I didn’t even realize where they were talking about until they said Ireland at the end! Perhaps the scriptwriters would do well to double check their place names in future πŸ˜›

All in all I highly enjoyed the sophomore season of ‘Atypical‘ and would highly recommend this quirky comedy for a weekend binge watch πŸ™‚

Aoife

Autism and Robots

Greetings Earthlings! πŸ™‚

Today I’d like to briefly discuss a somewhat unusual topic- robots and autism.

Yes, I know what you’re all thinking, Aoife has finally lost it- but just before you call in the men in the white coats, let me tell you about the clinical benefits of using robots for children with autism! πŸ™‚

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Recent technological advances in the field of robotics offer great possibilities in the treatment of autism. As interactive robots are increasingly becoming more human like, this technology can be used clinically to help teach social skills to children with autism.

Whilst the research into the therapeutic benefits of robots is in it’s infancy, several schools across the globe have begun to use social robots reporting very positive results πŸ™‚

So how do these robots work?

The robots engage autists with a specially tailored curriculum. For example, the robot makes a sad face or starts laughing and the child has to say what the robot is feeling, or when interacting with the robot if they do something that could hurt a real person, the robot will cry out so that the child can learn that thisΒ  behaviour is not appropriate.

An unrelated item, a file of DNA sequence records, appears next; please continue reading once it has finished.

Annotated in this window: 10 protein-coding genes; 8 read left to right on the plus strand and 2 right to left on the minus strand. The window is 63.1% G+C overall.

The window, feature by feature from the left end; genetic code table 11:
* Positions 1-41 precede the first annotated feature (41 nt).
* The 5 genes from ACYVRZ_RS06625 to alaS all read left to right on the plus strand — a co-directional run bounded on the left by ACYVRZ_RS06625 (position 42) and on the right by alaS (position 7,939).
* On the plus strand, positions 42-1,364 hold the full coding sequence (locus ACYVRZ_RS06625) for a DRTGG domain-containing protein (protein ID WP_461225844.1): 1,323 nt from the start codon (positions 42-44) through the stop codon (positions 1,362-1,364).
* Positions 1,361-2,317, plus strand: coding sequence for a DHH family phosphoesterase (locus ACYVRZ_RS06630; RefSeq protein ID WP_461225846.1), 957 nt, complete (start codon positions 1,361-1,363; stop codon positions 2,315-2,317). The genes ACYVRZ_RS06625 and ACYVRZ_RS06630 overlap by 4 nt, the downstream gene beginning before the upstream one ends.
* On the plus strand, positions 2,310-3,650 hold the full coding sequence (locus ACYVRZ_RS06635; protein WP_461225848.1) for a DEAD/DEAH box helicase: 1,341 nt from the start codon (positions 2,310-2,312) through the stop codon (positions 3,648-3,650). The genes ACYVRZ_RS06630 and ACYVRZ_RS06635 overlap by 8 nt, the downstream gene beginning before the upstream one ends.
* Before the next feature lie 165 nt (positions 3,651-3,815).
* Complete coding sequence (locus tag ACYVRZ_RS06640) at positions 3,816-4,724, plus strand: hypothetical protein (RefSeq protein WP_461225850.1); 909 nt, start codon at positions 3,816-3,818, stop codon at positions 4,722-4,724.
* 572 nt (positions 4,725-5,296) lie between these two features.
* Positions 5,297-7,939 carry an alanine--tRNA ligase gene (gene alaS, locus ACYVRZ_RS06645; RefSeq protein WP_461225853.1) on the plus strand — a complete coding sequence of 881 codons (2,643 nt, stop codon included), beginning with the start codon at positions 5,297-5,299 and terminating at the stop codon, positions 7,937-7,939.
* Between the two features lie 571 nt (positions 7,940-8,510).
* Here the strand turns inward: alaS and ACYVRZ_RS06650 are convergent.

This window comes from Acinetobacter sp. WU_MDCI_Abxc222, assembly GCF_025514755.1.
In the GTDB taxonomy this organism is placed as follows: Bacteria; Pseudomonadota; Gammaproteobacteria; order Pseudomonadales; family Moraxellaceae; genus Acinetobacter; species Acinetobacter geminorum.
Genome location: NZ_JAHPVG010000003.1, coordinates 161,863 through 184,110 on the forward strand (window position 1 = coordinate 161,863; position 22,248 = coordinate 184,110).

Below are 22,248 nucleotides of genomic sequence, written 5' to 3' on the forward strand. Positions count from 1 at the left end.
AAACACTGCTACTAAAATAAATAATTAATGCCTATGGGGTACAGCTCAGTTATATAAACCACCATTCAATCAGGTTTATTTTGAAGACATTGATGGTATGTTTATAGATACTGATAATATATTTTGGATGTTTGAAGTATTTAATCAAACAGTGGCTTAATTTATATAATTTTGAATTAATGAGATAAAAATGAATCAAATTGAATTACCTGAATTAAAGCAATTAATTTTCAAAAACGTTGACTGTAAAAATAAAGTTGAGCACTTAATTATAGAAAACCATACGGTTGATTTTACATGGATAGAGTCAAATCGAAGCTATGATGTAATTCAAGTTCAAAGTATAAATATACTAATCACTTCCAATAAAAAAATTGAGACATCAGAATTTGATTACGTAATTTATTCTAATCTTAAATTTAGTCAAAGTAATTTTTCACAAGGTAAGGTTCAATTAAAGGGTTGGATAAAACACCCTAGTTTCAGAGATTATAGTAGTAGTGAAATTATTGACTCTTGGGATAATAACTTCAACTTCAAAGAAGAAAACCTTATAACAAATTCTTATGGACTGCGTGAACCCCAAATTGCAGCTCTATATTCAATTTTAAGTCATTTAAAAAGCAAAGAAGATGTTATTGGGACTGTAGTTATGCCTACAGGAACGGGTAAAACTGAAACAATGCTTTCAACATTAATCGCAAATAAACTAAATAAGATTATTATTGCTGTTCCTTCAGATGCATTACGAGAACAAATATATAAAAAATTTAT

It’s really cool! πŸ˜€

You can check out Milo below- one of the many models of social robots helping kids with autism worldwide (try not to letΒ  him creep you out though, Kaspar the robot is way freakier….might have further to go in making these robots more approachable in my opinion 😬).

The benefits of using this technology currently include improved:

  • Engagement
  • Eye contact
  • Vocabulary
  • Attention
  • Self-motivation and regulation
  • Emotional recognition and understanding, and
  • Improvements in appropriate social behaviour

And all of this within just 1-4 months of using a robot like Milo! 😲

All in all the technology looks really promising in the treatment of autism, even if a few tweaks may be needed to improve the appearance of these robots πŸ™‚ πŸ˜›

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Aoife

 

Autistic Burnout

Greetings Earthlings! πŸ™‚

Leading on from previous posts about shutdowns and meltdowns, today I’d like to discuss the “autistic burnout”.

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So what exactly is that when it’s at home?

Autistic burnout (also known as “autistic regression”) happens when an autist has maxed out their capacity to maskΒ and to socially cope following a period of prolonged stress (such as major change, attempting to be “normal”, poor self care etc.). This triggers a shutdown like state where the autist can become “more autistic” and is often unable to utilize the skills they have learned to cope- the mind is so exhausted that the autist no longer has to energy to try to overcome their difficulties.

Some people have even reported that these skills did not come back at all after recovering from a severe burnout- hence the name autistic regression.